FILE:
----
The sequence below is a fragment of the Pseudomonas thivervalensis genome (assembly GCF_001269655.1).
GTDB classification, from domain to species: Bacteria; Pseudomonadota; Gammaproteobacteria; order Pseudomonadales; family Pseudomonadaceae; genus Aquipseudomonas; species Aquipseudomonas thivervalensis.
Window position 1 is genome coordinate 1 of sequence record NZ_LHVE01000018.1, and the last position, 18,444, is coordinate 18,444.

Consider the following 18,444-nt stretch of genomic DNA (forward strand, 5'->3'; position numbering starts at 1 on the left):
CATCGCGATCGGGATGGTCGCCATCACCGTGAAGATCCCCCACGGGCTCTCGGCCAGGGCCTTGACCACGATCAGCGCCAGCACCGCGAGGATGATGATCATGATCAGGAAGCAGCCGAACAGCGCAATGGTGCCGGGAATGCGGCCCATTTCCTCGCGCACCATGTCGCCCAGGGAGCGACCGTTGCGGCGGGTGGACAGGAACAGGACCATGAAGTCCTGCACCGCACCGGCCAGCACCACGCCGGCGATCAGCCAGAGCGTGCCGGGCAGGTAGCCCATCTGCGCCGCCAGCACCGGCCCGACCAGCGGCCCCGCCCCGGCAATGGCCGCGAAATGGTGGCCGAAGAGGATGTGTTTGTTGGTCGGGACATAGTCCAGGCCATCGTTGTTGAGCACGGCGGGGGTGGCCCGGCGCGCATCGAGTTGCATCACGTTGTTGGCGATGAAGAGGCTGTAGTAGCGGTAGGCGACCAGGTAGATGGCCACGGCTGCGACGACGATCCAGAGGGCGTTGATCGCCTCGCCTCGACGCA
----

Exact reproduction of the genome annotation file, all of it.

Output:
The sequence below is a fragment of the Pseudomonas thivervalensis genome (assembly GCF_001269655.1).
GTDB classification, from domain to species: Bacteria; Pseudomonadota; Gammaproteobacteria; order Pseudomonadales; family Pseudomonadaceae; genus Aquipseudomonas; species Aquipseudomonas thivervalensis.
Window position 1 is genome coordinate 1 of sequence record NZ_LHVE01000018.1, and the last position, 18,444, is coordinate 18,444.

Consider the following 18,444-nt stretch of genomic DNA (forward strand, 5'->3'; position numbering starts at 1 on the left):
CATCGCGATCGGGATGGTCGCCATCACCGTGAAGATCCCCCACGGGCTCTCGGCCAGGGCCTTGACCACGATCAGCGCCAGCACCGCGAGGATGATGATCATGATCAGGAAGCAGCCGAACAGCGCAATGGTGCCGGGAATGCGGCCCATTTCCTCGCGCACCATGTCGCCCAGGGAGCGACCGTTGCGGCGGGTGGACAGGAACAGGACCATGAAGTCCTGCACCGCACCGGCCAGCACCACGCCGGCGATCAGCCAGAGCGTGCCGGGCAGGTAGCCCATCTGCGCCGCCAGCACCGGCCCGACCAGCGGCCCCGCCCCGGCAATGGCCGCGAAATGGTGGCCGAAGAGGATGTGTTTGTTGGTCGGGACATAGTCCAGGCCATCGTTGTTGAGCACGGCGGGGGTGGCCCGGCGCGCATCGAGTTGCATCACGTTGTTGGCGATGAAGAGGCTGTAGTAGCGGTAGGCGACCAGGTAGATGGCCACGGCTGCGACGACGATCCAGAGGGCGTTGATCGCCTCGCCTCGACGCA